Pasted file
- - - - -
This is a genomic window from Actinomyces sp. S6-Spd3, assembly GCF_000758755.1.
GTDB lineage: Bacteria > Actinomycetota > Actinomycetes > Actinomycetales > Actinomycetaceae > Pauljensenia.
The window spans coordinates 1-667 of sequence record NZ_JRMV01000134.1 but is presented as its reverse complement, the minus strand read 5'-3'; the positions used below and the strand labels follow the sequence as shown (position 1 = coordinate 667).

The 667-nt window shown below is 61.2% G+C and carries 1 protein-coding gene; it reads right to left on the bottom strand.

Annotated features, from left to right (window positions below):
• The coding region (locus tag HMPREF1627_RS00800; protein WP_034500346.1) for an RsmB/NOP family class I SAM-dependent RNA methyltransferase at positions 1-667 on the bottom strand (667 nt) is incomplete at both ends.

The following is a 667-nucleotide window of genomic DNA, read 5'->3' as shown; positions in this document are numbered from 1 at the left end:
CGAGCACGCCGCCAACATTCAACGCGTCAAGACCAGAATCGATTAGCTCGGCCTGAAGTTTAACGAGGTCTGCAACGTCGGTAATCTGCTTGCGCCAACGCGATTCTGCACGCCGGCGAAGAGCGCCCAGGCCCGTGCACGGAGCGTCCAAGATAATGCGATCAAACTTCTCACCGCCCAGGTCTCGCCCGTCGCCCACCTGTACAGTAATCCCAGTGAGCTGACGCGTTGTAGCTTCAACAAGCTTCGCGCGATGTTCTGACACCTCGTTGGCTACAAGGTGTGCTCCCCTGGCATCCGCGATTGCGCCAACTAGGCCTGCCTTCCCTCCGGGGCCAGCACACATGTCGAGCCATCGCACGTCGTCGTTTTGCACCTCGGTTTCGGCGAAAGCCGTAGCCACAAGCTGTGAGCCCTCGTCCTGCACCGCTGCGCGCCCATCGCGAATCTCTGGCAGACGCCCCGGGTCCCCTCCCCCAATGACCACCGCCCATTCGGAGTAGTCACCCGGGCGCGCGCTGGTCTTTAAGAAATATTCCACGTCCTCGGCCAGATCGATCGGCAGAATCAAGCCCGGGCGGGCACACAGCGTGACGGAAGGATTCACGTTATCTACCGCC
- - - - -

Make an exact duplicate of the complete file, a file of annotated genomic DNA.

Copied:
This is a genomic window from Actinomyces sp. S6-Spd3, assembly GCF_000758755.1.
GTDB lineage: Bacteria > Actinomycetota > Actinomycetes > Actinomycetales > Actinomycetaceae > Pauljensenia.
The window spans coordinates 1-667 of sequence record NZ_JRMV01000134.1 but is presented as its reverse complement, the minus strand read 5'-3'; the positions used below and the strand labels follow the sequence as shown (position 1 = coordinate 667).

The 667-nt window shown below is 61.2% G+C and carries 1 protein-coding gene; it reads right to left on the bottom strand.

Annotated features, from left to right (window positions below):
• The coding region (locus tag HMPREF1627_RS00800; protein WP_034500346.1) for an RsmB/NOP family class I SAM-dependent RNA methyltransferase at positions 1-667 on the bottom strand (667 nt) is incomplete at both ends.

The following is a 667-nucleotide window of genomic DNA, read 5'->3' as shown; positions in this document are numbered from 1 at the left end:
CGAGCACGCCGCCAACATTCAACGCGTCAAGACCAGAATCGATTAGCTCGGCCTGAAGTTTAACGAGGTCTGCAACGTCGGTAATCTGCTTGCGCCAACGCGATTCTGCACGCCGGCGAAGAGCGCCCAGGCCCGTGCACGGAGCGTCCAAGATAATGCGATCAAACTTCTCACCGCCCAGGTCTCGCCCGTCGCCCACCTGTACAGTAATCCCAGTGAGCTGACGCGTTGTAGCTTCAACAAGCTTCGCGCGATGTTCTGACACCTCGTTGGCTACAAGGTGTGCTCCCCTGGCATCCGCGATTGCGCCAACTAGGCCTGCCTTCCCTCCGGGGCCAGCACACATGTCGAGCCATCGCACGTCGTCGTTTTGCACCTCGGTTTCGGCGAAAGCCGTAGCCACAAGCTGTGAGCCCTCGTCCTGCACCGCTGCGCGCCCATCGCGAATCTCTGGCAGACGCCCCGGGTCCCCTCCCCCAATGACCACCGCCCATTCGGAGTAGTCACCCGGGCGCGCGCTGGTCTTTAAGAAATATTCCACGTCCTCGGCCAGATCGATCGGCAGAATCAAGCCCGGGCGGGCACACAGCGTGACGGAAGGATTCACGTTATCTACCGCC